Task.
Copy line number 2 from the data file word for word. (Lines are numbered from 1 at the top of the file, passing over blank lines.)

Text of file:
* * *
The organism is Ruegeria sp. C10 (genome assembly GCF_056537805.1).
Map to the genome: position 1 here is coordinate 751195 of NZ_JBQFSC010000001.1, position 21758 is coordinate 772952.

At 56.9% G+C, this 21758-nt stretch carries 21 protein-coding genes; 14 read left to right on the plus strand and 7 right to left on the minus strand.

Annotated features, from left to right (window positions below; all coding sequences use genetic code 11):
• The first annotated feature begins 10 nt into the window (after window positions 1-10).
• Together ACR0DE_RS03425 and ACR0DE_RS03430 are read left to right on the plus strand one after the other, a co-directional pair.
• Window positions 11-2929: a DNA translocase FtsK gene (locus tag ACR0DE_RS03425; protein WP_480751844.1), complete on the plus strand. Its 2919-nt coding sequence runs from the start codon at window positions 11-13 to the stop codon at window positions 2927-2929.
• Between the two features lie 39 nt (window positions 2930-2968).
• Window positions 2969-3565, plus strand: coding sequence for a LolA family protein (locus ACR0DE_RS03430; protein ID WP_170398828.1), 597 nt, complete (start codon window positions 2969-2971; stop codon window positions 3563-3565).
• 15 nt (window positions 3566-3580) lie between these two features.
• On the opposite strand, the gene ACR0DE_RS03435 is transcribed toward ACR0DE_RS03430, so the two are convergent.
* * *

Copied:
Map to the genome: position 1 here is coordinate 751195 of NZ_JBQFSC010000001.1, position 21758 is coordinate 772952.